Still, even then, most people would keep standing, holding their place in line.  Because hope dies last, doesn’t it?  It can even outlast despair.  

The cashier would start getting annoyed:

“I told you, citizens:  We don’t have enough produce for all of you!  So, don’t linger!”

She was obviously getting off.  But people stayed.

They stayed!  Perhaps, it took an incredibly unreasonable amount of denial to survive in such conditions.  But they chose not to hear the abusive remarks by the shiny cashier; and only the ones at the very end would start chipping off, muttering, complaining:

“What is this country coming to?!”

“Mama?” I would think at that moment, wishing she would get there and relieve me from my post.  I may have been long past the age of innocence, but I wasn’t yet ready to give up on my childhood.

So, that one time, when motha had decided to bring home a coconut, I didn’t even wonder if she had to stand in line for it.

“Where did you find this thing?!” I asked instead, while clutching the coconut to my chest.  It felt prickly.

I knew she must’ve gone to some fancy store in the capital.  She had taken a bus, and probably a couple of trolleys; and then another bus, packed with other mothers, in order to bring this thing home:  A coconut!

In the midst of the last days of the Soviet Union, she had brought home — a coconut!

In response to my question, motha would start telling me a story.  But motha sucks at storytelling; so, she would laugh and flail her arms around, dropping things to the floor.  I would keep clutching onto the coconut.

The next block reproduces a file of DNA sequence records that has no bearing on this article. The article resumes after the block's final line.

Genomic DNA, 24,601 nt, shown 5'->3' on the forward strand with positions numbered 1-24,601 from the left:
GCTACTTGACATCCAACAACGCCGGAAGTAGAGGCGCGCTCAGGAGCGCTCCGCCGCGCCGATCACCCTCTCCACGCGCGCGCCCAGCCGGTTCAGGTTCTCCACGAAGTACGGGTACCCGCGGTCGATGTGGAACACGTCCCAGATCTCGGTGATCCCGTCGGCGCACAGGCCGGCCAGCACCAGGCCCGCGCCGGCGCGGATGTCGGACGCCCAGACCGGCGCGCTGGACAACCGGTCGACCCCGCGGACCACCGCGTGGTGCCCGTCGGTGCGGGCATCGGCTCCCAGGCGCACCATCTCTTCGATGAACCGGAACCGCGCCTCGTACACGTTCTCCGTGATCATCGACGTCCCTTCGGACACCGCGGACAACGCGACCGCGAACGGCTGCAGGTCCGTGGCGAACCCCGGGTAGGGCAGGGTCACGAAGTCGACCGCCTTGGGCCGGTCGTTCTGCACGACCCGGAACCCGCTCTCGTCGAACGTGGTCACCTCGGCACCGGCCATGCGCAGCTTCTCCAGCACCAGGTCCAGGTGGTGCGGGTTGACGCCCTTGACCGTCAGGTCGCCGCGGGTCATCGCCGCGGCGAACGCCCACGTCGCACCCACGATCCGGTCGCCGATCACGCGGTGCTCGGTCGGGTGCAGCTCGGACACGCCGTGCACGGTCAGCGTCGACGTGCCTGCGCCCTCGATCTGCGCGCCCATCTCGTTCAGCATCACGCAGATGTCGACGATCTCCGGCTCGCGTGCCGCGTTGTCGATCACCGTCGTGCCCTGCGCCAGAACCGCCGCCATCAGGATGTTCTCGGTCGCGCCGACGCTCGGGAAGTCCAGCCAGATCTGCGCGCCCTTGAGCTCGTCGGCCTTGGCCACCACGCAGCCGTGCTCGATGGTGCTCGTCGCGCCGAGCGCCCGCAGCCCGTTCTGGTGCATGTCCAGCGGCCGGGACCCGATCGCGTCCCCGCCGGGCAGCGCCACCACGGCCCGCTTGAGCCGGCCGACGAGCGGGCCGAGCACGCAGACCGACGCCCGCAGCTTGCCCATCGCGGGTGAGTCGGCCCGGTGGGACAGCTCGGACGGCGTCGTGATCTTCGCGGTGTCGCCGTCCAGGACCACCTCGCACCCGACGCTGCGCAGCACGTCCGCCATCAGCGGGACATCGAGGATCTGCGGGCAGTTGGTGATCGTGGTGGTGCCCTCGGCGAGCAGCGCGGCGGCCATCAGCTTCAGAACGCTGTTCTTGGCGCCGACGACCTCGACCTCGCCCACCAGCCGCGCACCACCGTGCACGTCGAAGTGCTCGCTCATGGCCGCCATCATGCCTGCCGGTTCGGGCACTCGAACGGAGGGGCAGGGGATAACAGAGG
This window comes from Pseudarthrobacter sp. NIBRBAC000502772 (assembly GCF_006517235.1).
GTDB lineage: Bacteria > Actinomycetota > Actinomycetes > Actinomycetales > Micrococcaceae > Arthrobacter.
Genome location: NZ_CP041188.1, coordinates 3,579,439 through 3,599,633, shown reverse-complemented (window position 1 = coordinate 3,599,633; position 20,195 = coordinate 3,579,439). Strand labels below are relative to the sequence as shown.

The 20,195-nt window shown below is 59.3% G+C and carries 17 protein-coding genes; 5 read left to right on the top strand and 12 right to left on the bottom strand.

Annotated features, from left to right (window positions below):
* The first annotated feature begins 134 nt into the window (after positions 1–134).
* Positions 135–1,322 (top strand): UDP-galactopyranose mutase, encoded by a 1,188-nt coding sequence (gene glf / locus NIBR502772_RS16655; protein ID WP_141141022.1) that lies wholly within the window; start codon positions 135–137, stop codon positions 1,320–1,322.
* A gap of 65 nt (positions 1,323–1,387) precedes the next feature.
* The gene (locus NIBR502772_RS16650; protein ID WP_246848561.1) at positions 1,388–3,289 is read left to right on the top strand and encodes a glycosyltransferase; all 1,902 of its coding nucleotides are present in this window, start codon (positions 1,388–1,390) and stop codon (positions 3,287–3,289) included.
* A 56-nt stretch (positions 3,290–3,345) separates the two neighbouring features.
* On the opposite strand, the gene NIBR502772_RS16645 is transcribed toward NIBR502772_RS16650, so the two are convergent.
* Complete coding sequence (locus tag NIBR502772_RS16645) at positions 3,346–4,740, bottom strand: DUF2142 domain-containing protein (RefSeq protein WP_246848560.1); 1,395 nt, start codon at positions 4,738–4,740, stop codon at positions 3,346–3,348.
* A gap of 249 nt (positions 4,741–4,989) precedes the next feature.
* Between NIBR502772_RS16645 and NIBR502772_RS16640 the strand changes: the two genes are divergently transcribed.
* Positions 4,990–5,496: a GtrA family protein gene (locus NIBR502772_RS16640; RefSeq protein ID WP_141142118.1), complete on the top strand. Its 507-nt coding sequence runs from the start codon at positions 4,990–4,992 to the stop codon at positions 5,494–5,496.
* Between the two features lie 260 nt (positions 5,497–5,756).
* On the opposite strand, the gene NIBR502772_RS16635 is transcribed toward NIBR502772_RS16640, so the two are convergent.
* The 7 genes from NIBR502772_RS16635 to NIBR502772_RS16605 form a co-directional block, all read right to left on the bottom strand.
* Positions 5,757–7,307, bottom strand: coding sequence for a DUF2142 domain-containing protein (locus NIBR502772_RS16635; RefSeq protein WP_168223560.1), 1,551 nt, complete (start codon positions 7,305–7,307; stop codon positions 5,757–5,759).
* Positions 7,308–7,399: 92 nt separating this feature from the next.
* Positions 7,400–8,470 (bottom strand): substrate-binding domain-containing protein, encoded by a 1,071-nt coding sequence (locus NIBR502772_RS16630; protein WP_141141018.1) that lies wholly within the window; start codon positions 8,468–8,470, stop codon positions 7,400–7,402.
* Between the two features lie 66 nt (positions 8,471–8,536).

And despite the last days of my innocence — the last days of my childhood — it was impossible not to laugh with her, in return.

(To Be Continued.)

“The Times We Knew — Who Would Remember Better Than You?”

I prefer writing about strangers.  It’s easier, I think.  

Like the creature of Gisele’s height but Kat Dennings’ build who walked into the mysteriously lit coffee shop yesternight and made me lose track of my thoughts.  She wore a pair of tight, dark blue jeans (which made her sound like a song); and red patent leather high heels.  Her tailored black shirt was unbuttoned on top, generously revealing her lace-bound breasts.  And by the time I slid my gaze up to her exotic face, I swear I began feeling a bit hazy-headed.

“Jeez!” my male companion said over a cup of his Moroccan Mint hot tea, as if blowing his breath over the steaming surface.  Perhaps, he was blushing; but I hadn’t looked at his face for seemingly a million minutes by then.

“Mazel tov!” I mumbled, followed the creature with my eyes.  Then, once she plopped down into the aged couch next to us, I concluded with a “Damn!” — for emphasis.

Her face.  I didn’t really see her face:  The rest of her upstaged it.

But in a story — any story in which she would dictate her own reappearance — I would give her the face of an angel, if angels were born on the coasts of Brazil or India.

Certainly, she would have droopy eyelids with velvety eyelashes, best worn by those smart girls who are always either in the midst of a compassionate tear or a self-deprecating prank.  I would give her a well-carved nose, but on the larger side.  It would be Roman-esque, resonant of the young Sophia Loren.  And it would juxtapose well in relation to her chin which was in the shape of an Italian prune plum.

The lips…  I normally don’t pay attention to the lips.  I just know that most of the time, they complete a  woman’s face perfectly.  Sometimes, the mouth is worth mentioning, but I must see it in action first.  It’s the manner and the breath with which the mouth makes out words that gets my attention.  But by that point, I’m most likely so stricken by the girl’s smarts, that again, I don’t pay attention to the lips.

Yesternight, I didn’t really see her face, but it is her face that would guide me into the fiction of her.  Into the fantasy.

I prefer writing about strangers.  Because it’s easier, I think.